Chicana/o art has been “monolithically defined” in the art history of the Americas. And even when shown to be what it has always already been—“complex, polyvocal, multireferential, and yet historically contingent,” it has largely been ignored in the mainstream of the discipline, by Americanists and Latin Americanists alike (26). So writes Karen Mary Davalos, whose Chicana/o Remix: Art and Errata since the Sixties aims to disabuse the discipline of structures that consistently conceive of “nonwhite artists as separate and inherently distinct,” and that frame their artistic production through frameworks of assimilation or difference (15). Her objectives are more than achieved in this wide-ranging study, in which Davalos liberates Chicana/o art from the “singular index”—that is to say community, self, art, artist, gender, race, et cetera (10). It brings new knowledge to the fore while also exposing the biased critical discourses and historiographic frameworks that have marginalized the contributions of Chicana/o artists to art history writ large. As indicated by the title, central to Davalos’s methodology is the tactic of “remixing” the evidence to expand the “conditions under which Chicana/o art is made visible,” in order to shift our perspective and sharpen our comprehension of what we thought we already understood (xi).

While trained as a cultural anthropologist, Davalos is deeply versed in Chicana/o art and art history, with experience as a scholar, archivist, and curator. In this meticulously researched volume, which relies on extensive archival work and oral histories, she employs a methodology rooted in borderlands theory to offer a groundbreaking analysis of this artistic field and its historiography. Across six chapters that each might stand alone as a case study, she offers an in-depth account of Chicana/o art’s presence and visibility-invisibility in Los Angeles over four decades, from 1963 to 2013. Challenging timeworn assumptions perpetuated by nonexperts and, at times, insiders, Davalos disrupts long-standing binaries that have conditioned the work’s presentation and study, for instance folk versus fine, primitive versus modern, parochial versus cosmopolitan, political versus market orientation, representational versus conceptual, and feminist versus male-dominant framings of the Chicano student movement. Davalos does not “take issue with the claim that Chicano art challenges the notion that art is autonomous” (3–4). She does, however, “take aim” at bifurcating “polarities” because they are rooted in sustaining colonialist epistemologies that position European and/or Euro-American art and culture as “universal,” and thereby as superior (22). The aim is not, thus, to simply insert a marginalized art into the normative art historical record, but to dislodge “hegemonic notions of art and identity . . . that have done little to bring Chicana/o art into focus” (214).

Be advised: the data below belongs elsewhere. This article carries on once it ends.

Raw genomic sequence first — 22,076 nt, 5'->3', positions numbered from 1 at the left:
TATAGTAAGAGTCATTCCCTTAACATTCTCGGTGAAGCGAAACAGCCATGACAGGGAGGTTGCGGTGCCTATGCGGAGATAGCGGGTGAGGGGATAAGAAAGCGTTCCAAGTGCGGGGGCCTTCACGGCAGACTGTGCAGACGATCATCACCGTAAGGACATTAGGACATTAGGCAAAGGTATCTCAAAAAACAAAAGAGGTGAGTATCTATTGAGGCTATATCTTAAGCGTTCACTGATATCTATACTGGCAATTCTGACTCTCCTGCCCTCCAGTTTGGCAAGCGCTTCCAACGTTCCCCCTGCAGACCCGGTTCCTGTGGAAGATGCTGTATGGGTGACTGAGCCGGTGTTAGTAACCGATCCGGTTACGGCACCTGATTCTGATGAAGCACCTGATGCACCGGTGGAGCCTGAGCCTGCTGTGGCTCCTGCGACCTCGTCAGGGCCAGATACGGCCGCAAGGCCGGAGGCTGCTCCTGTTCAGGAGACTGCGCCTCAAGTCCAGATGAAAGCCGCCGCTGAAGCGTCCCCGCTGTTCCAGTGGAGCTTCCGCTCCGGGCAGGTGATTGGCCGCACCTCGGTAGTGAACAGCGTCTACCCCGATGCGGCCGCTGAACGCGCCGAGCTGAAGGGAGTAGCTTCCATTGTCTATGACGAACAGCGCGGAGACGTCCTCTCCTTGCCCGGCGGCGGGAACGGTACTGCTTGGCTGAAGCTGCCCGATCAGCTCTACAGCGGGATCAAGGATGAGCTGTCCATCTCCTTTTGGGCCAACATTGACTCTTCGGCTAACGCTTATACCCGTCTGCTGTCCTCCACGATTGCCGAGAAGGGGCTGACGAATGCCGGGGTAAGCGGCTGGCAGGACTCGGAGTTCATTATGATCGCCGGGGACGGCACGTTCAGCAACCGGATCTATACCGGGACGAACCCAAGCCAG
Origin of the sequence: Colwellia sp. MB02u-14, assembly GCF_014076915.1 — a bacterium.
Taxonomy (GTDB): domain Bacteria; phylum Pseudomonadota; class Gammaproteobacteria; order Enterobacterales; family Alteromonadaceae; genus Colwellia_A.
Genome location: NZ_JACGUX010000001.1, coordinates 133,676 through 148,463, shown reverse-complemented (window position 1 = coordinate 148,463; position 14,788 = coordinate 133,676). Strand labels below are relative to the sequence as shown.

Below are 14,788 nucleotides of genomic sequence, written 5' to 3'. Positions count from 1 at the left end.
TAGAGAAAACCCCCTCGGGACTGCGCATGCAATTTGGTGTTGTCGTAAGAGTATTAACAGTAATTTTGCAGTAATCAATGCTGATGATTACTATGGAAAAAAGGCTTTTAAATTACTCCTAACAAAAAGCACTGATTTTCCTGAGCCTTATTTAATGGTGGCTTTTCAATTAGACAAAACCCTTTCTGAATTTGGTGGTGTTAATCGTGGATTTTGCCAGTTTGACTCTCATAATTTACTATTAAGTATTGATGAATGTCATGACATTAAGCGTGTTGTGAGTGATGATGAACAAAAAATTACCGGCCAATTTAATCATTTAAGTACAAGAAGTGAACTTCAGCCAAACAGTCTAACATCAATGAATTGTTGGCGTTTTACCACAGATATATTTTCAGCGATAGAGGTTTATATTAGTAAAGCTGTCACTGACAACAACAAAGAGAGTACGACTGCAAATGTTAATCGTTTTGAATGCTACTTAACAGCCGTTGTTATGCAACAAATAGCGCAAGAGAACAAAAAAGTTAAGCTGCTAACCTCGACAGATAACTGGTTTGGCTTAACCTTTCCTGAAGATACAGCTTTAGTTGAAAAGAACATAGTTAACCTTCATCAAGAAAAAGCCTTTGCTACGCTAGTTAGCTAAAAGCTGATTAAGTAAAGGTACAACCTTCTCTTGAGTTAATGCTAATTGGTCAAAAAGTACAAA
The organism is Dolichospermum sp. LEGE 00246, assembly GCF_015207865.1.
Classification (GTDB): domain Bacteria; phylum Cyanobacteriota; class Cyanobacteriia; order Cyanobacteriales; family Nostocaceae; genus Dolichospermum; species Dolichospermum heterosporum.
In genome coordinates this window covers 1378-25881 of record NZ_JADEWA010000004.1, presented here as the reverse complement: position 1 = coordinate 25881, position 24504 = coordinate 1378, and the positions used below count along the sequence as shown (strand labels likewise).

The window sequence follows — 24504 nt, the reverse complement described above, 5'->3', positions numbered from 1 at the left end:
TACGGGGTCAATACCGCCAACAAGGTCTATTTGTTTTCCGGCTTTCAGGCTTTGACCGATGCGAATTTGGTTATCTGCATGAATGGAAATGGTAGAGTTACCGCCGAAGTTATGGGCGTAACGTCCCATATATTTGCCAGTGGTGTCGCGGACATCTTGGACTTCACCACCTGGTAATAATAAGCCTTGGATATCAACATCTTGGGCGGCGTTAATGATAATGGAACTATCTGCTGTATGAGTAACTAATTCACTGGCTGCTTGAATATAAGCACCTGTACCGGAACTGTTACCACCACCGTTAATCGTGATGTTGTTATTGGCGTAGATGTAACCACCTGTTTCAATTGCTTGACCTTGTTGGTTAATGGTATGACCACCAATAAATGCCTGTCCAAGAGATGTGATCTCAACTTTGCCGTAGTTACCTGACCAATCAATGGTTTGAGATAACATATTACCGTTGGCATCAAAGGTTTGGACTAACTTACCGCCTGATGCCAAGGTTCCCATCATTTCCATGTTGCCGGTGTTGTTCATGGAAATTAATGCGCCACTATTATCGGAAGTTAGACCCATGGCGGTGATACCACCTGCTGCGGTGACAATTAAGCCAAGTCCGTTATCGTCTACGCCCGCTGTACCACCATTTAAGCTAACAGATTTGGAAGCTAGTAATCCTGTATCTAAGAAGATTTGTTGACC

In chapter 1, the author outlines a methodology grounded in archival excavation, oral history, and artistic “proprioception,” or knowledge of self and place, both of which are, as she shows, contingent rather than static (11). Her theoretical framework draws from Chela Sandoval’s concept of “oppositional consciousness” and Gloria E. Anzaldúa’s refusal of “semantic tidiness,” as developed in mestiza consciousness (15). Davalos’s claim that she is “introducing Anzalduan thought” to art history (12) may be something of an overstatement, but nevertheless in a field where monographs such as Chicano Remix are still relatively rare, her original analysis brings to the fore the ways that artists, works, and exhibitions have long sought to expand rather than contract the category “Chicana/a” art. This aim, both hers and the artists’, is achieved without giving in to demands for assimilation or submitting to disciplinary conventions that seek to norm the work.